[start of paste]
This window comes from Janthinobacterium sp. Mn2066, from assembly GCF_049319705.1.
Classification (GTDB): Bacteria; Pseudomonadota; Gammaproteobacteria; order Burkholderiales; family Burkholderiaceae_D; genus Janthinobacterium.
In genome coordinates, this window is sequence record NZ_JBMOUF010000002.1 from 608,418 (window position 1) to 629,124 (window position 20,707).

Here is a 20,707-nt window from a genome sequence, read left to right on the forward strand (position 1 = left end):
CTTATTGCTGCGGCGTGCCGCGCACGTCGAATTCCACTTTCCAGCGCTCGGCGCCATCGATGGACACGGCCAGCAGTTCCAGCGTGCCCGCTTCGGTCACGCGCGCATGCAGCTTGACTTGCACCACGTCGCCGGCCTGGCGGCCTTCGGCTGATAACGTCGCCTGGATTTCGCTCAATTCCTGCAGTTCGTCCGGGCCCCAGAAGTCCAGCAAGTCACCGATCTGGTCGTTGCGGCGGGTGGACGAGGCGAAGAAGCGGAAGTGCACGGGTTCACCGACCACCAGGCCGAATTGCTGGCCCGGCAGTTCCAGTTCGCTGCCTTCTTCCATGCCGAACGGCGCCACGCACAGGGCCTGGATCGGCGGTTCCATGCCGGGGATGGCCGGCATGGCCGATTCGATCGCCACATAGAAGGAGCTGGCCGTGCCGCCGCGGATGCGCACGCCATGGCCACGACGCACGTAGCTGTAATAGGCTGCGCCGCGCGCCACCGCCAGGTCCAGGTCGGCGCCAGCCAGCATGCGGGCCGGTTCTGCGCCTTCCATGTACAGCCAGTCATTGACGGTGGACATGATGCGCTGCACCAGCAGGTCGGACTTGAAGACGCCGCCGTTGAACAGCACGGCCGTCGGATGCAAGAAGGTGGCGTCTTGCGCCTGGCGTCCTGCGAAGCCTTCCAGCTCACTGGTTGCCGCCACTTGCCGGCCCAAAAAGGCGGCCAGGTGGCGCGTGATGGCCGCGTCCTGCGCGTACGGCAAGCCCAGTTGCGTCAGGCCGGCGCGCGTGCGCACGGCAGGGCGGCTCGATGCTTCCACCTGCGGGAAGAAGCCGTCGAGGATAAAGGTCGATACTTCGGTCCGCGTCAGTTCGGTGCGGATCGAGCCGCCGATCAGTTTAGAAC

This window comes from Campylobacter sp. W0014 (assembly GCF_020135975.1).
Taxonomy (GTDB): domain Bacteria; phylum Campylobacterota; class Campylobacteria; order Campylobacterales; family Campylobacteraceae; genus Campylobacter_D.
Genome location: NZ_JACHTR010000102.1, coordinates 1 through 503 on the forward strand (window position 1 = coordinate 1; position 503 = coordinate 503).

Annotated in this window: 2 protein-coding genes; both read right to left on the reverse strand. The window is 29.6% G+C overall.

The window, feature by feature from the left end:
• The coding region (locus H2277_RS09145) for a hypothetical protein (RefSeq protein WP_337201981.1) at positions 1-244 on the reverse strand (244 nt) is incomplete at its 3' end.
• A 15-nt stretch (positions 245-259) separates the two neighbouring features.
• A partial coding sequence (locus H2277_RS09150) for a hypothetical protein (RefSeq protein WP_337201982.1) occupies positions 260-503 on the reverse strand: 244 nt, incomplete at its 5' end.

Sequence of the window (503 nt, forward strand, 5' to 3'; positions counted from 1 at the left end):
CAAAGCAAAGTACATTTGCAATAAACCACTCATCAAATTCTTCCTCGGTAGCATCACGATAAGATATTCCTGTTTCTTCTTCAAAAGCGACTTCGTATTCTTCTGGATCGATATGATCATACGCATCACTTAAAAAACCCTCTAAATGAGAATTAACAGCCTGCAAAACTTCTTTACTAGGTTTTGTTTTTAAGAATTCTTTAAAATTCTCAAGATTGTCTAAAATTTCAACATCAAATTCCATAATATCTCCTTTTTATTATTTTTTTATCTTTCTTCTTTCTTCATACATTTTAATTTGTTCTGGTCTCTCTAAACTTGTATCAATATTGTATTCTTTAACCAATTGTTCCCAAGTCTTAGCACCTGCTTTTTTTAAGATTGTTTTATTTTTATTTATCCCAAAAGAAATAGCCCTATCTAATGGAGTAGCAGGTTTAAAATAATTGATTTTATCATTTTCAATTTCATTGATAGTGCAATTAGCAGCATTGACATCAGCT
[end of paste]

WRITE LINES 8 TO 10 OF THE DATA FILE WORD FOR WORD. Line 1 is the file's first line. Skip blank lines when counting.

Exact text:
Genome location: NZ_JACHTR010000102.1, coordinates 1 through 503 on the forward strand (window position 1 = coordinate 1; position 503 = coordinate 503).

Annotated in this window: 2 protein-coding genes; both read right to left on the reverse strand. The window is 29.6% G+C overall.

The window, feature by feature from the left end: